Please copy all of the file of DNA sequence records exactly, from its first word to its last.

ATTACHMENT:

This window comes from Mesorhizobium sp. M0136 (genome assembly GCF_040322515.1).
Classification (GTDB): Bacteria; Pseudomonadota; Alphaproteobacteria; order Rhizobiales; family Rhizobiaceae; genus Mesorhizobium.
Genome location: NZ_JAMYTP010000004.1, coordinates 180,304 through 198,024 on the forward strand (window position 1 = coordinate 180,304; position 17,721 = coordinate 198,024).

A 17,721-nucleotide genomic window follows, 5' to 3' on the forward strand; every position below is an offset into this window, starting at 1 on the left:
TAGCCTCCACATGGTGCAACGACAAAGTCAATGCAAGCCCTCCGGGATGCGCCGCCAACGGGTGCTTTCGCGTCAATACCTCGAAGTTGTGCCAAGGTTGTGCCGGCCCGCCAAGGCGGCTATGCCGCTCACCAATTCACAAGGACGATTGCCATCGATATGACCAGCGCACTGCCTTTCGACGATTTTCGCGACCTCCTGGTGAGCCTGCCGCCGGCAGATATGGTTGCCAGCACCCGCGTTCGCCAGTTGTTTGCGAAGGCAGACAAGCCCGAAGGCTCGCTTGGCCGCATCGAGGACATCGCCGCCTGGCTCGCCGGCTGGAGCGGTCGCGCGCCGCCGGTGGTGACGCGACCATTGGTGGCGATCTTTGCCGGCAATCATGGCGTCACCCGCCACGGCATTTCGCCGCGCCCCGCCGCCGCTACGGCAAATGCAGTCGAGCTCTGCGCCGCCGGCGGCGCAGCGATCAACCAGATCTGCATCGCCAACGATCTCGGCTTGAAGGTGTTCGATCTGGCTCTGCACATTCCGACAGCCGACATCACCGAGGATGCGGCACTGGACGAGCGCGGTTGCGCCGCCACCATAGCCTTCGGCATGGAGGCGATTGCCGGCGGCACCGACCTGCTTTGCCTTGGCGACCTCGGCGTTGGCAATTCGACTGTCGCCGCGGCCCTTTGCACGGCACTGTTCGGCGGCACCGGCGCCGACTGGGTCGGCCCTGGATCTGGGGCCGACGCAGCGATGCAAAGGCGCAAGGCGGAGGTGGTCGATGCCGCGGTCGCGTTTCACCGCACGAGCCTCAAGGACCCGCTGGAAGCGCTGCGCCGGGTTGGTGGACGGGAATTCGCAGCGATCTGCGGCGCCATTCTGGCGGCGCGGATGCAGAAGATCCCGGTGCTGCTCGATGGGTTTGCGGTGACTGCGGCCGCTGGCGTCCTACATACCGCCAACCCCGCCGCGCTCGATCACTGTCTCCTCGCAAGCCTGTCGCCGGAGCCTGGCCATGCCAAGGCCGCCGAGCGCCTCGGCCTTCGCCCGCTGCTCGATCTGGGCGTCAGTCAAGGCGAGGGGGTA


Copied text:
This window comes from Mesorhizobium sp. M0136 (genome assembly GCF_040322515.1).
Classification (GTDB): Bacteria; Pseudomonadota; Alphaproteobacteria; order Rhizobiales; family Rhizobiaceae; genus Mesorhizobium.
Genome location: NZ_JAMYTP010000004.1, coordinates 180,304 through 198,024 on the forward strand (window position 1 = coordinate 180,304; position 17,721 = coordinate 198,024).

A 17,721-nucleotide genomic window follows, 5' to 3' on the forward strand; every position below is an offset into this window, starting at 1 on the left:
TAGCCTCCACATGGTGCAACGACAAAGTCAATGCAAGCCCTCCGGGATGCGCCGCCAACGGGTGCTTTCGCGTCAATACCTCGAAGTTGTGCCAAGGTTGTGCCGGCCCGCCAAGGCGGCTATGCCGCTCACCAATTCACAAGGACGATTGCCATCGATATGACCAGCGCACTGCCTTTCGACGATTTTCGCGACCTCCTGGTGAGCCTGCCGCCGGCAGATATGGTTGCCAGCACCCGCGTTCGCCAGTTGTTTGCGAAGGCAGACAAGCCCGAAGGCTCGCTTGGCCGCATCGAGGACATCGCCGCCTGGCTCGCCGGCTGGAGCGGTCGCGCGCCGCCGGTGGTGACGCGACCATTGGTGGCGATCTTTGCCGGCAATCATGGCGTCACCCGCCACGGCATTTCGCCGCGCCCCGCCGCCGCTACGGCAAATGCAGTCGAGCTCTGCGCCGCCGGCGGCGCAGCGATCAACCAGATCTGCATCGCCAACGATCTCGGCTTGAAGGTGTTCGATCTGGCTCTGCACATTCCGACAGCCGACATCACCGAGGATGCGGCACTGGACGAGCGCGGTTGCGCCGCCACCATAGCCTTCGGCATGGAGGCGATTGCCGGCGGCACCGACCTGCTTTGCCTTGGCGACCTCGGCGTTGGCAATTCGACTGTCGCCGCGGCCCTTTGCACGGCACTGTTCGGCGGCACCGGCGCCGACTGGGTCGGCCCTGGATCTGGGGCCGACGCAGCGATGCAAAGGCGCAAGGCGGAGGTGGTCGATGCCGCGGTCGCGTTTCACCGCACGAGCCTCAAGGACCCGCTGGAAGCGCTGCGCCGGGTTGGTGGACGGGAATTCGCAGCGATCTGCGGCGCCATTCTGGCGGCGCGGATGCAGAAGATCCCGGTGCTGCTCGATGGGTTTGCGGTGACTGCGGCCGCTGGCGTCCTACATACCGCCAACCCCGCCGCGCTCGATCACTGTCTCCTCGCAAGCCTGTCGCCGGAGCCTGGCCATGCCAAGGCCGCCGAGCGCCTCGGCCTTCGCCCGCTGCTCGATCTGGGCGTCAGTCAAGGCGAGGGGGTA